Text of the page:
April 30, 2018

Demand for oil palm increases

  • Local producers can’t meet demand
  • Low investment contains growth

The Ashanti Regional Director of the Ministry of Food and Agriculture (MoFA), Rev. John Manu, has called for investment in research to identify products that could be commercialised from oil palm, as the demand for the cash crop and allied products increase.

“We’ve realised that there are a lot of products that can be made from oil palm, but we haven’t done much as far as product development is concerned,” he said.

Oil palm cultivation is one of the most profitable land uses in the tropics. For the main producing countries, palm oil can significantly contribute to national economies – driving rapid economic growth and contributing to the alleviation of rural poverty.

Indeed, palm oil and palm kernel oil-based ingredients are found in approximately 50% of products on supermarket shelves, including food and non-food items.

The Ministry of Food and Agriculture data show that Ghana currently has a total of 305,758ha of oil palm. More than 80% of this is cultivated by private small-scale farmers. It is estimated that 243,852 tonnes of palm oil is being produced.

Ghana currently has an unmet demand of 35,000 tonnes of palm oil. The broader ECOWAS sub-region has an unmet demand of 850,000 tonnes. This presents an opportunity for Ghana to scale-up production of the cash crop to satisfy local and regional demand for much-needed foreign exchange.

In Indonesia, for instance, the average income in a complete financial year of an oil palm plantation is about US$2,500 per hectare, compared to only US$250 for a rice plantation.

According to the Sustainability Policy Transparency Toolkit, there are an estimated 25 million Indonesians living indirectly from palm oil production.

Sustainable oil palm production

The unsustainable production of the crop has potentially negative economic consequences at local and global levels in contributing to habitat destruction, pollution, and climate change.

Preserving and restoring the forest is critical to averting the most dangerous climate change and achieving global goals.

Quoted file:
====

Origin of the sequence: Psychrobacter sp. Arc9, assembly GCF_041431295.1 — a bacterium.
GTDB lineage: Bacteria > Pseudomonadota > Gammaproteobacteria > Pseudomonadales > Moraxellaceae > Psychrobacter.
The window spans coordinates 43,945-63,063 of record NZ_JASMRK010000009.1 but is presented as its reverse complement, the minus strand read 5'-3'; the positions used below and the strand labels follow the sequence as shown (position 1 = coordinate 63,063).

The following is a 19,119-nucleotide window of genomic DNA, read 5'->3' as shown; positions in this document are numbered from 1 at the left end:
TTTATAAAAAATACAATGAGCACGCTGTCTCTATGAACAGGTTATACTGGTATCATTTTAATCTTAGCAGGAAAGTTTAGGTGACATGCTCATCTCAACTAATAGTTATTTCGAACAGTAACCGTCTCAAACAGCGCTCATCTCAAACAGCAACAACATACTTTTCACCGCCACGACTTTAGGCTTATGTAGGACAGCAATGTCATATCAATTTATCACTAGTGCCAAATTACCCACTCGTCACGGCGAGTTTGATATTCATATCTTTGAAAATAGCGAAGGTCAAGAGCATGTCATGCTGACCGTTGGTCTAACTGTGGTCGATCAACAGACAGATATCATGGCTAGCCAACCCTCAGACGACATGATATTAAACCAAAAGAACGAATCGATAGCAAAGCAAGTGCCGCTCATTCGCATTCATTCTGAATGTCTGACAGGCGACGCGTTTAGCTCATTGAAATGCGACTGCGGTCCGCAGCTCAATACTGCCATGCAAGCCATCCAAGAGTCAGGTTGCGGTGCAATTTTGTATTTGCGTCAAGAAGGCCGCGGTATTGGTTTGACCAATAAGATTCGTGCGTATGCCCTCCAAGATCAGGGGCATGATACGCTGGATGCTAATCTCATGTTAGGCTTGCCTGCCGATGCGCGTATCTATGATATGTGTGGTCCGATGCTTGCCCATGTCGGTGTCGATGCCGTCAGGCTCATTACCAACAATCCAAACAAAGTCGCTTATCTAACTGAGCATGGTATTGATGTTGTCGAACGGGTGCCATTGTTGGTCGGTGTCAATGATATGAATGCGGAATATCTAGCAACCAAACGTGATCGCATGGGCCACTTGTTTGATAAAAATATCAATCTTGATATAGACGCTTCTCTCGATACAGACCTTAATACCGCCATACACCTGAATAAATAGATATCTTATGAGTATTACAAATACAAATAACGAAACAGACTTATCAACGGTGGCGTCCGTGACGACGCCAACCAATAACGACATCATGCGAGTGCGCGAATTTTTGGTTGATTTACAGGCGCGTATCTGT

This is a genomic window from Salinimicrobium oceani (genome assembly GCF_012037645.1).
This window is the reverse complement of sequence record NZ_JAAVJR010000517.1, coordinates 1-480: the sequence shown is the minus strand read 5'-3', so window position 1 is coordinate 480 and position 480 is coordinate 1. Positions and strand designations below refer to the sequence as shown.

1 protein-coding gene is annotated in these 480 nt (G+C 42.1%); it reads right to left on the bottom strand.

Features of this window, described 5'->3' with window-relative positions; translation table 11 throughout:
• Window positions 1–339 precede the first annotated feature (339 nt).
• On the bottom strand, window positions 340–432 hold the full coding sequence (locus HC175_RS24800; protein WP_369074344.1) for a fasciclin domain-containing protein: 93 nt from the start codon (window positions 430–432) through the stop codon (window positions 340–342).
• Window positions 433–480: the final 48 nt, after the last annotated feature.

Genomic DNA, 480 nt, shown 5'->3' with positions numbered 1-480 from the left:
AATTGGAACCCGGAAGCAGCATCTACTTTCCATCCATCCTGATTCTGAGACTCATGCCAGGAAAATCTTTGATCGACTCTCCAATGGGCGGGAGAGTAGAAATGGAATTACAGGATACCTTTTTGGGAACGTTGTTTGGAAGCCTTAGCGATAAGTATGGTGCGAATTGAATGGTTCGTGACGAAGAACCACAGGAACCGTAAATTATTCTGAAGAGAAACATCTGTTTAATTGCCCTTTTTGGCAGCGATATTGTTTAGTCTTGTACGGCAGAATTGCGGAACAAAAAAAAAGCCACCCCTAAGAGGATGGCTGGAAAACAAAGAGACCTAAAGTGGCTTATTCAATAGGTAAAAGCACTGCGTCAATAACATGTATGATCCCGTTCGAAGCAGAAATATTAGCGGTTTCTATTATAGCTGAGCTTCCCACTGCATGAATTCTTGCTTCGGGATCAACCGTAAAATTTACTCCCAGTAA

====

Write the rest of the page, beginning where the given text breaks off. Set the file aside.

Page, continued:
According to the latest Intergovernmental Panel on Climate Change (IPCC) report, about 10% of global greenhouse emissions are tied to deforestation; with up to 20% of all the abatement potential identified in the land-use sector.

But Rev. Manu said to lessen the impact of commercial agriculture on the environment, there is a need to encourage agroforestry – interspersing commercial crops with some tree crops to fight deforestation.

“This is one of the systems being promoted so that we do not see all our forest going away,” he said at a three-day training of trainer’s course themed ‘Oil Palm Cultivation: Best Management Practice’, at Fumesua in the Ashanti Region.

With the world’s population predicted to reach nine billion by 2050, it is estimated that 70% more food calories will be needed.

He said: “Over the past decades, meeting the rising demand for food and consumer goods has often come at the expense of forests – making commercial agriculture the main driver of tropical deforestation”.

He mentioned that the Tropical Forest Alliance (TFA) 2020, a global multi-stakeholder partnership, is working to stop commodity-driven deforestation through dedicated public/private collaborations.

Ghana became a member of the TFA 2020 Africa Palm Oil Initiative (APOI) in 2015, and shares the vision of achieving a prosperous palm oil industry which provides jobs and wealth to local communities – in a way that is environmentally and socially sustainable and protects forestry reserves.

MoFA has played a significant role in TFA 2020 activities at the global, regional and national levels. It partnered with the TFA 2020 APOI and key stakeholders to develop a set of principles and actions to guide the sustainable production of oil palm in Ghana.

The training of trainer’s workshop is a collaborative effort by TFA 2020 APOI Ghana National Platform, Proforest, Solidaridad and MoFA.

The workshop is aimed at enhancing the knowledge and skills of Agricultural Extension Officers and providing a platform for the exchange of ideas on sustainable oil production.

It is expected that Agricultural Extension Officers will share the knowledge and skills acquired during the training with others who could not be part, while disseminating the message of sustainable oil palm cultivation in rural communities within the oil palm belt of the country.

Source: www.thebftonline.com

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